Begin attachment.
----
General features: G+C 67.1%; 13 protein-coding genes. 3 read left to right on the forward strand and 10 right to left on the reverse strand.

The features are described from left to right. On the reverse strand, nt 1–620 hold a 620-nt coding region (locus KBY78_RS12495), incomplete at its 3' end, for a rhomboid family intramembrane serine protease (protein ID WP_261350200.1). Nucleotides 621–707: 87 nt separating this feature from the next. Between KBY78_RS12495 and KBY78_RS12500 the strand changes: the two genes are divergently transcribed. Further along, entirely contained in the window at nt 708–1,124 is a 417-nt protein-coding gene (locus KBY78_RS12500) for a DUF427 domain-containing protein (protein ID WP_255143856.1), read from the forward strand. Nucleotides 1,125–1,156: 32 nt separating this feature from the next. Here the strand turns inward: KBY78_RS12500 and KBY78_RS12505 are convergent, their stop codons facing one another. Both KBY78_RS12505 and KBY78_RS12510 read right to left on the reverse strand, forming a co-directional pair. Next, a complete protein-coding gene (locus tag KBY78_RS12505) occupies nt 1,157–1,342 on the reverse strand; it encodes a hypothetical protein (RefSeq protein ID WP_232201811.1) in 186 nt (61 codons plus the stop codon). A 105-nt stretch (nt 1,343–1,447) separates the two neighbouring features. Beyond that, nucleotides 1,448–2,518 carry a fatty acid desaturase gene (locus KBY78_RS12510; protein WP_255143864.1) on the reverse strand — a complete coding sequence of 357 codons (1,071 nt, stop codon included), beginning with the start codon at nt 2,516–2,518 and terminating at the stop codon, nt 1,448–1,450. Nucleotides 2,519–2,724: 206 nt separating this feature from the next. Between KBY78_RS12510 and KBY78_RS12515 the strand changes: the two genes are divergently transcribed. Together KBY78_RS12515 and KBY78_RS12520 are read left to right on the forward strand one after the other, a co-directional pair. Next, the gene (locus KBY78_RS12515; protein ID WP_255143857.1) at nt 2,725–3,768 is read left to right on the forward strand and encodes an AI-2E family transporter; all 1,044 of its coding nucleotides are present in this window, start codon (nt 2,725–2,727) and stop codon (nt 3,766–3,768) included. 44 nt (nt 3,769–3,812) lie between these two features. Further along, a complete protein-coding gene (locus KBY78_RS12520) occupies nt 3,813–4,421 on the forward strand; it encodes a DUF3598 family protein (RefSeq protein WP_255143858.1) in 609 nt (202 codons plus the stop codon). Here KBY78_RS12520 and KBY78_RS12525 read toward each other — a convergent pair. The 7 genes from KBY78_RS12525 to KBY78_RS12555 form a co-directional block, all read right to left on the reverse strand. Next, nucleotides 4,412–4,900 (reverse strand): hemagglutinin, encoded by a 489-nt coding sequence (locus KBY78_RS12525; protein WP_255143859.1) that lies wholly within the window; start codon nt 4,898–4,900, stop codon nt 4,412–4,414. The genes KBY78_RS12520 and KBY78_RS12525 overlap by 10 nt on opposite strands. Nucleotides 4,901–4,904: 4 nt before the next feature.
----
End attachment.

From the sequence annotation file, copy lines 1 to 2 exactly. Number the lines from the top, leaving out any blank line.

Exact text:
General features: G+C 67.1%; 13 protein-coding genes. 3 read left to right on the forward strand and 10 right to left on the reverse strand.

The features are described from left to right. On the reverse strand, nt 1–620 hold a 620-nt coding region (locus KBY78_RS12495), incomplete at its 3' end, for a rhomboid family intramembrane serine protease (protein ID WP_261350200.1). Nucleotides 621–707: 87 nt separating this feature from the next. Between KBY78_RS12495 and KBY78_RS12500 the strand changes: the two genes are divergently transcribed. Further along, entirely contained in the window at nt 708–1,124 is a 417-nt protein-coding gene (locus KBY78_RS12500) for a DUF427 domain-containing protein (protein ID WP_255143856.1), read from the forward strand. Nucleotides 1,125–1,156: 32 nt separating this feature from the next. Here the strand turns inward: KBY78_RS12500 and KBY78_RS12505 are convergent, their stop codons facing one another. Both KBY78_RS12505 and KBY78_RS12510 read right to left on the reverse strand, forming a co-directional pair. Next, a complete protein-coding gene (locus tag KBY78_RS12505) occupies nt 1,157–1,342 on the reverse strand; it encodes a hypothetical protein (RefSeq protein ID WP_232201811.1) in 186 nt (61 codons plus the stop codon). A 105-nt stretch (nt 1,343–1,447) separates the two neighbouring features. Beyond that, nucleotides 1,448–2,518 carry a fatty acid desaturase gene (locus KBY78_RS12510; protein WP_255143864.1) on the reverse strand — a complete coding sequence of 357 codons (1,071 nt, stop codon included), beginning with the start codon at nt 2,516–2,518 and terminating at the stop codon, nt 1,448–1,450. Nucleotides 2,519–2,724: 206 nt separating this feature from the next. Between KBY78_RS12510 and KBY78_RS12515 the strand changes: the two genes are divergently transcribed. Together KBY78_RS12515 and KBY78_RS12520 are read left to right on the forward strand one after the other, a co-directional pair. Next, the gene (locus KBY78_RS12515; protein ID WP_255143857.1) at nt 2,725–3,768 is read left to right on the forward strand and encodes an AI-2E family transporter; all 1,044 of its coding nucleotides are present in this window, start codon (nt 2,725–2,727) and stop codon (nt 3,766–3,768) included. 44 nt (nt 3,769–3,812) lie between these two features. Further along, a complete protein-coding gene (locus KBY78_RS12520) occupies nt 3,813–4,421 on the forward strand; it encodes a DUF3598 family protein (RefSeq protein WP_255143858.1) in 609 nt (202 codons plus the stop codon). Here KBY78_RS12520 and KBY78_RS12525 read toward each other — a convergent pair. The 7 genes from KBY78_RS12525 to KBY78_RS12555 form a co-directional block, all read right to left on the reverse strand. Next, nucleotides 4,412–4,900 (reverse strand): hemagglutinin, encoded by a 489-nt coding sequence (locus KBY78_RS12525; protein WP_255143859.1) that lies wholly within the window; start codon nt 4,898–4,900, stop codon nt 4,412–4,414. The genes KBY78_RS12520 and KBY78_RS12525 overlap by 10 nt on opposite strands. Nucleotides 4,901–4,904: 4 nt before the next feature.